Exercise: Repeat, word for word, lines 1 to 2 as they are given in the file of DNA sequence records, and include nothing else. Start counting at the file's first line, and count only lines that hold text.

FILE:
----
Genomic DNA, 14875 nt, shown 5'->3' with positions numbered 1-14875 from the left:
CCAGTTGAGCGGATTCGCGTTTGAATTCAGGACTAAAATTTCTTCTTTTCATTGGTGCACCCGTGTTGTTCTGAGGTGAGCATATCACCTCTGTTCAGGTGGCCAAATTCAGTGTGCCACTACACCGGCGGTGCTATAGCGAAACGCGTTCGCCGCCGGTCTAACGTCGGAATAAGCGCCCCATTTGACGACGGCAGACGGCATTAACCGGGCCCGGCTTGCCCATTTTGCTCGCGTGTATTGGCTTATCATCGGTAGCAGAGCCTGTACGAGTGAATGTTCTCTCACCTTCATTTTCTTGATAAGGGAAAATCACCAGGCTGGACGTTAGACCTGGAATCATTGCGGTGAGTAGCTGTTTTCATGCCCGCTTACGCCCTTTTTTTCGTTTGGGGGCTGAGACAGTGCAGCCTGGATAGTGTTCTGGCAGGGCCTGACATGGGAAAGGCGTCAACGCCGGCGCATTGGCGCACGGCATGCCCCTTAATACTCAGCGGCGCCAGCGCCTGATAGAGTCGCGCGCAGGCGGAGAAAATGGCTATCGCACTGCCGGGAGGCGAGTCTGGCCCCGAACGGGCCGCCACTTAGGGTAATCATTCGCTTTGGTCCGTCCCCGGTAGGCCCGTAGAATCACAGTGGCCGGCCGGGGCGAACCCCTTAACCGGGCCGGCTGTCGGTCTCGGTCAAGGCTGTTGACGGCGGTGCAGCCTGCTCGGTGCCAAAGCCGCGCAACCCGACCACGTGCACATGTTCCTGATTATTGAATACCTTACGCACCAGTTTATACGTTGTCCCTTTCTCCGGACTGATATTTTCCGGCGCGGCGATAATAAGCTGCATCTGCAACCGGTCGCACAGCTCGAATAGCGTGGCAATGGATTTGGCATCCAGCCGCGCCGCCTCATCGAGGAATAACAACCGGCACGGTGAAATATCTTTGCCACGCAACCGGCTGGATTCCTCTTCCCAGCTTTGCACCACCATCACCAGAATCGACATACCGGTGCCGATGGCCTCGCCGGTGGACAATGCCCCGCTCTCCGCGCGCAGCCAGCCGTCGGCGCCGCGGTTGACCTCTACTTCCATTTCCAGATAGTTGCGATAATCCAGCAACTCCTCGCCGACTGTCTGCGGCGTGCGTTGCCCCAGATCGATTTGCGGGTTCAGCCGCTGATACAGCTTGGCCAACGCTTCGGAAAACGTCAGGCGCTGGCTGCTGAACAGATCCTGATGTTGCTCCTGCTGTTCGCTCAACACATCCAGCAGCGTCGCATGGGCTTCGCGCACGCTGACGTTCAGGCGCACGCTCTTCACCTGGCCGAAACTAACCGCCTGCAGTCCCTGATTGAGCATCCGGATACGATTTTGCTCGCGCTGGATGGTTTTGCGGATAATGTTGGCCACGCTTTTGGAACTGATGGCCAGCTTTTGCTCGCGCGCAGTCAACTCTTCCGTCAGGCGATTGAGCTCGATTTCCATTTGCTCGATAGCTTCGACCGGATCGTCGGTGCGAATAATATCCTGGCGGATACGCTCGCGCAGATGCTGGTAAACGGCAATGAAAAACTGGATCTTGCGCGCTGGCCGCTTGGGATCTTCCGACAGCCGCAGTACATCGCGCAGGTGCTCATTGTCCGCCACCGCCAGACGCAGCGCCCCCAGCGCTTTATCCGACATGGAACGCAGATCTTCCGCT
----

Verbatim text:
Genomic DNA, 14875 nt, shown 5'->3' with positions numbered 1-14875 from the left:
CCAGTTGAGCGGATTCGCGTTTGAATTCAGGACTAAAATTTCTTCTTTTCATTGGTGCACCCGTGTTGTTCTGAGGTGAGCATATCACCTCTGTTCAGGTGGCCAAATTCAGTGTGCCACTACACCGGCGGTGCTATAGCGAAACGCGTTCGCCGCCGGTCTAACGTCGGAATAAGCGCCCCATTTGACGACGGCAGACGGCATTAACCGGGCCCGGCTTGCCCATTTTGCTCGCGTGTATTGGCTTATCATCGGTAGCAGAGCCTGTACGAGTGAATGTTCTCTCACCTTCATTTTCTTGATAAGGGAAAATCACCAGGCTGGACGTTAGACCTGGAATCATTGCGGTGAGTAGCTGTTTTCATGCCCGCTTACGCCCTTTTTTTCGTTTGGGGGCTGAGACAGTGCAGCCTGGATAGTGTTCTGGCAGGGCCTGACATGGGAAAGGCGTCAACGCCGGCGCATTGGCGCACGGCATGCCCCTTAATACTCAGCGGCGCCAGCGCCTGATAGAGTCGCGCGCAGGCGGAGAAAATGGCTATCGCACTGCCGGGAGGCGAGTCTGGCCCCGAACGGGCCGCCACTTAGGGTAATCATTCGCTTTGGTCCGTCCCCGGTAGGCCCGTAGAATCACAGTGGCCGGCCGGGGCGAACCCCTTAACCGGGCCGGCTGTCGGTCTCGGTCAAGGCTGTTGACGGCGGTGCAGCCTGCTCGGTGCCAAAGCCGCGCAACCCGACCACGTGCACATGTTCCTGATTATTGAATACCTTACGCACCAGTTTATACGTTGTCCCTTTCTCCGGACTGATATTTTCCGGCGCGGCGATAATAAGCTGCATCTGCAACCGGTCGCACAGCTCGAATAGCGTGGCAATGGATTTGGCATCCAGCCGCGCCGCCTCATCGAGGAATAACAACCGGCACGGTGAAATATCTTTGCCACGCAACCGGCTGGATTCCTCTTCCCAGCTTTGCACCACCATCACCAGAATCGACATACCGGTGCCGATGGCCTCGCCGGTGGACAATGCCCCGCTCTCCGCGCGCAGCCAGCCGTCGGCGCCGCGGTTGACCTCTACTTCCATTTCCAGATAGTTGCGATAATCCAGCAACTCCTCGCCGACTGTCTGCGGCGTGCGTTGCCCCAGATCGATTTGCGGGTTCAGCCGCTGATACAGCTTGGCCAACGCTTCGGAAAACGTCAGGCGCTGGCTGCTGAACAGATCCTGATGTTGCTCCTGCTGTTCGCTCAACACATCCAGCAGCGTCGCATGGGCTTCGCGCACGCTGACGTTCAGGCGCACGCTCTTCACCTGGCCGAAACTAACCGCCTGCAGTCCCTGATTGAGCATCCGGATACGATTTTGCTCGCGCTGGATGGTTTTGCGGATAATGTTGGCCACGCTTTTGGAACTGATGGCCAGCTTTTGCTCGCGCGCAGTCAACTCTTCCGTCAGGCGATTGAGCTCGATTTCCATTTGCTCGATAGCTTCGACCGGATCGTCGGTGCGAATAATATCCTGGCGGATACGCTCGCGCAGATGCTGGTAAACGGCAATGAAAAACTGGATCTTGCGCGCTGGCCGCTTGGGATCTTCCGACAGCCGCAGTACATCGCGCAGGTGCTCATTGTCCGCCACCGCCAGACGCAGCGCCCCCAGCGCTTTATCCGACATGGAACGCAGATCTTCCGCT